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Circling Iran: Will Russia's Initiative to Scrap the Economic Sanctions against Iran Break the Current Stalemate over the Iranian Nuclear Program?

Although a Russian-proposed plan to lift international sanctions against Iran and ease international tensions in the Middle East was discussed with optimism by Iranian and Russian authorities last week, attempts to resolve the nuclear standoff seem to have been going around in circles. While representatives of the Russian Foreign Ministry and some experts view the plan as a positive signal from Moscow, other pundits question its possible effectiveness and claim that the Iranian nuclear program may remain a thorny issue for the international community and U.S.-Russia relations.

The initiative to lift economic sanctions against Iran was proposed by Russian Foreign Minister Sergei Lavrov this July, and has since been dubbed the "Lavrov plan" in the mass media. It calls for the international community to cancel restrictions against Iran in a step-by-step exchange for concessions from Tehran: if Iran provides data on its nuclear program to the International Atomic Energy Agency and meets all of the organization's requirements, then specific sanctions will be cancelled reciprocally.
Mutuality and a step-by-step policy are what Russia is seeking by proposing this plan, said Sergei Ryabkov, Russia's Deputy Foreign Minister, in an interview to the Kommersant Daily newspaper. He described Lavrov's initiative as a good roadmap to achieve a breakthrough and strengthen political ties with the West and the United States in particular.

Unlike Ryabkov, some Russian and American experts are raising their eyebrows at the Lavrov plan because Washington is glued to its traditionally strict policies toward Iran, and seems to be reluctant to change its political course. "I do not see anything really new in Lavrov's plan," said Gordon Hahn, an expert on Russia at the Monterey Institute for International Studies in California. "I think it will be met with indifference [in Washington], given that it does little to resolve anything."

Lavrov's plan is hardly likely to be implemented successfully, said Evgeny Minchenko, the director of the Moscow-based International Institute for Political Expertise. "Although America understands Russia's position, they do not want to come up with a compromise," he said. "They may keep following their traditional policy because they still want Russia to go along with America."

Nevertheless, Lavrov's plan has its supporters. Fyodor Lukyanov, the editor in chief of the Russia in Global Affairs magazine, sees the initiative as a positive sign despite the fact that it doesn't contain specific details and it's difficult to predict whether it will actually be implemented. "Russia is correct in making an attempt to move the problem out of the current stalemate, because sooner or later the United States and Israel will have to answer the question of 'what is to be done?' if Iran gains the status of a nuclear power," he said. "The method of economic sanctions has been proven ineffective, so the United States should be interested in the plan."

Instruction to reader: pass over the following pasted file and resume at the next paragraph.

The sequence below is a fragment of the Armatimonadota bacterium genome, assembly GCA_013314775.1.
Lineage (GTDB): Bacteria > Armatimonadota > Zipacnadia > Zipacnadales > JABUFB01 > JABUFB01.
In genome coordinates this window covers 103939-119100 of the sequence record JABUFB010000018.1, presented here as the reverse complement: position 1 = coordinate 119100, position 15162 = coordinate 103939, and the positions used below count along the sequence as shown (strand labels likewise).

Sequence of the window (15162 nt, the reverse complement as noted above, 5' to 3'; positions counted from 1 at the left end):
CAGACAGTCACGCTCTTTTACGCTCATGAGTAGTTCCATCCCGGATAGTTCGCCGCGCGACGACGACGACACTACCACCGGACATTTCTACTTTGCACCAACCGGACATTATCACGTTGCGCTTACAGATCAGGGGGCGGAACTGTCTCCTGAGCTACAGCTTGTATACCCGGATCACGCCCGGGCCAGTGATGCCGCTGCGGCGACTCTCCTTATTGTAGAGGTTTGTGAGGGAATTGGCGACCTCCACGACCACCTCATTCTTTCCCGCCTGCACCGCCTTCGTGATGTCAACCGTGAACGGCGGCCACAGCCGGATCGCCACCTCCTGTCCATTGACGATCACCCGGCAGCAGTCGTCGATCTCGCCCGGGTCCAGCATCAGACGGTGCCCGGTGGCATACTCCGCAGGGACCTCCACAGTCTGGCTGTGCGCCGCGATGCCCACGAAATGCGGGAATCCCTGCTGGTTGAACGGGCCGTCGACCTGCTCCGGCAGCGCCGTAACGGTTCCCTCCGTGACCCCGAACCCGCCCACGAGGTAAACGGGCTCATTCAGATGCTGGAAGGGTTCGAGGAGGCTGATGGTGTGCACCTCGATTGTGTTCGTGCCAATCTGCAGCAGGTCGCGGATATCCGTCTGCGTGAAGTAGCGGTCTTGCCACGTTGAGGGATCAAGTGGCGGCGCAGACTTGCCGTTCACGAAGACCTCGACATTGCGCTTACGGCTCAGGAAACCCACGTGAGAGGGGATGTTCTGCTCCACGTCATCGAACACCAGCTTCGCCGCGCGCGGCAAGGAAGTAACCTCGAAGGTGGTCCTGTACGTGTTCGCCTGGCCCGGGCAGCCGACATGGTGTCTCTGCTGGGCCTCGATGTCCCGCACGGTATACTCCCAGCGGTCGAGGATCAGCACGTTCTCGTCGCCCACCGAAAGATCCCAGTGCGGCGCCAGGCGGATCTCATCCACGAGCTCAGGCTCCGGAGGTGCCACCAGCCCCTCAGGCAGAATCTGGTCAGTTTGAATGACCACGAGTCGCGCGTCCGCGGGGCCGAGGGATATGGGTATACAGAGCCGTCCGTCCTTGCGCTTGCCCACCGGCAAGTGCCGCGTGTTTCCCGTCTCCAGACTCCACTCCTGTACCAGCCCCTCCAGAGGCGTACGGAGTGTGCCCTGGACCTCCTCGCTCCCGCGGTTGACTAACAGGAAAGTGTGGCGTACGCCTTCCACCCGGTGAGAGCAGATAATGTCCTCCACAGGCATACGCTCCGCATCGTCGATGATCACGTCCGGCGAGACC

Gregory Feifer, an expert on U.S.-Russian relations and a senior correspondent at Radio Liberty, is also optimistic about Lavrov's initiative. "I can say that if Russia does nudge Iran toward cooperating with the international community, that would only be a good thing, and rather than complicate relations with the United States, it would help improve them," he said. Worsening relations between Iran and Russia due to the economic restrictions were the reason behind Moscow's attempts to end the sanctions on Iran, he said. Minchenko echoed this view, saying that mutual economic interest and the need to maintain military trade with Tehran is essential for Moscow.

When the U.N.-imposed sanctions entered into force in 2010, Russia ceased shipments of strategic weapons and missiles agreed on in a 2007 contract, costing Russia around $800 billion. Lavrov further said this February that the spillover effects of the embargo among the Iranian population had driven Russia to oppose the sanctions, reported RIA Novosti. "Further sanctions will mean the stifling of the Iranian economy and the creation of social problems for the average people," he said. "To tell the truth, we will not be able to support them [the sanctions] anymore."

The Iranian nuclear program and Lavrov's plan may be an important international issue in connection with the ongoing U.S. presidential campaign as well. Although Americans are concerned about domestic problems such as unemployment, healthcare reform and the economic downturn, U.S. presidential candidates may spout tough rhetoric against Iran to bolster their foreign policy credentials during the election season. Feifer said that he doesn't rule out the possibility that Barack Obama will "try to tout spearheading new sanctions as one of his foreign policy successes."
Likewise, Hahn said that American presidential candidates will focus on the Iranian nuclear problem to prove their international proficiency despite the fact that "the American voter is interested in one question: the economy and jobs." Iran's nuclear program and apparent efforts to acquire nuclear weapons should be a major concern for any U.S. administration, but Obama's administration "appears to be less concerned than any Republican or centrist Democratic administration would be," he said.

Hahn argued that "there does not seem to be a resolution to the Iranian problem that does not lead to the use of force at this point." Nonetheless, due to the U.S. economic situation, the war against Libya, Afghanistan, and Iraq, "any use of force against Iran is out of the question" unless Iranian actions pose an immediate threat to Israel or to U.S. national security, he said.


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